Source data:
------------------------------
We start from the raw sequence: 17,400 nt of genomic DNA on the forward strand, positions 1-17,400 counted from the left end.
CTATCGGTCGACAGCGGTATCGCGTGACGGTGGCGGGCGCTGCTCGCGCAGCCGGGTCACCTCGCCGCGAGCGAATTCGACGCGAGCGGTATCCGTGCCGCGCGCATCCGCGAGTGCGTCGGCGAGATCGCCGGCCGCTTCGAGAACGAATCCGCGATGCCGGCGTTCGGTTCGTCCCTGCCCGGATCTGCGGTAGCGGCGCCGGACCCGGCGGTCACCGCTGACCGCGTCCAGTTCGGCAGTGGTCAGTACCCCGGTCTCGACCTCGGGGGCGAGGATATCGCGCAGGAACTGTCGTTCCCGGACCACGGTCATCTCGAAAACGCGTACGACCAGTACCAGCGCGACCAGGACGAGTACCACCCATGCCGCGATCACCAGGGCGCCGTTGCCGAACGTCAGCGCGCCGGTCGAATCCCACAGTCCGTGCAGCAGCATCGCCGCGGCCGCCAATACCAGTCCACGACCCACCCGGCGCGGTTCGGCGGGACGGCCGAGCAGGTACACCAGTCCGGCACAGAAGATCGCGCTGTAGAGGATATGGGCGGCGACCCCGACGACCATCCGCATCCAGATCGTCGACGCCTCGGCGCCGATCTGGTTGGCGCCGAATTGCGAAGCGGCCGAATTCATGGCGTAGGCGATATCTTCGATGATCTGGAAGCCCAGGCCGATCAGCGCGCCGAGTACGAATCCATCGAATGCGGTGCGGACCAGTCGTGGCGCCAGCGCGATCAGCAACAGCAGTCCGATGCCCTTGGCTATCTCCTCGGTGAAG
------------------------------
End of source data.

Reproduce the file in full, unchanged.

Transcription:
We start from the raw sequence: 17,400 nt of genomic DNA on the forward strand, positions 1-17,400 counted from the left end.
CTATCGGTCGACAGCGGTATCGCGTGACGGTGGCGGGCGCTGCTCGCGCAGCCGGGTCACCTCGCCGCGAGCGAATTCGACGCGAGCGGTATCCGTGCCGCGCGCATCCGCGAGTGCGTCGGCGAGATCGCCGGCCGCTTCGAGAACGAATCCGCGATGCCGGCGTTCGGTTCGTCCCTGCCCGGATCTGCGGTAGCGGCGCCGGACCCGGCGGTCACCGCTGACCGCGTCCAGTTCGGCAGTGGTCAGTACCCCGGTCTCGACCTCGGGGGCGAGGATATCGCGCAGGAACTGTCGTTCCCGGACCACGGTCATCTCGAAAACGCGTACGACCAGTACCAGCGCGACCAGGACGAGTACCACCCATGCCGCGATCACCAGGGCGCCGTTGCCGAACGTCAGCGCGCCGGTCGAATCCCACAGTCCGTGCAGCAGCATCGCCGCGGCCGCCAATACCAGTCCACGACCCACCCGGCGCGGTTCGGCGGGACGGCCGAGCAGGTACACCAGTCCGGCACAGAAGATCGCGCTGTAGAGGATATGGGCGGCGACCCCGACGACCATCCGCATCCAGATCGTCGACGCCTCGGCGCCGATCTGGTTGGCGCCGAATTGCGAAGCGGCCGAATTCATGGCGTAGGCGATATCTTCGATGATCTGGAAGCCCAGGCCGATCAGCGCGCCGAGTACGAATCCATCGAATGCGGTGCGGACCAGTCGTGGCGCCAGCGCGATCAGCAACAGCAGTCCGATGCCCTTGGCTATCTCCTCGGTGAAG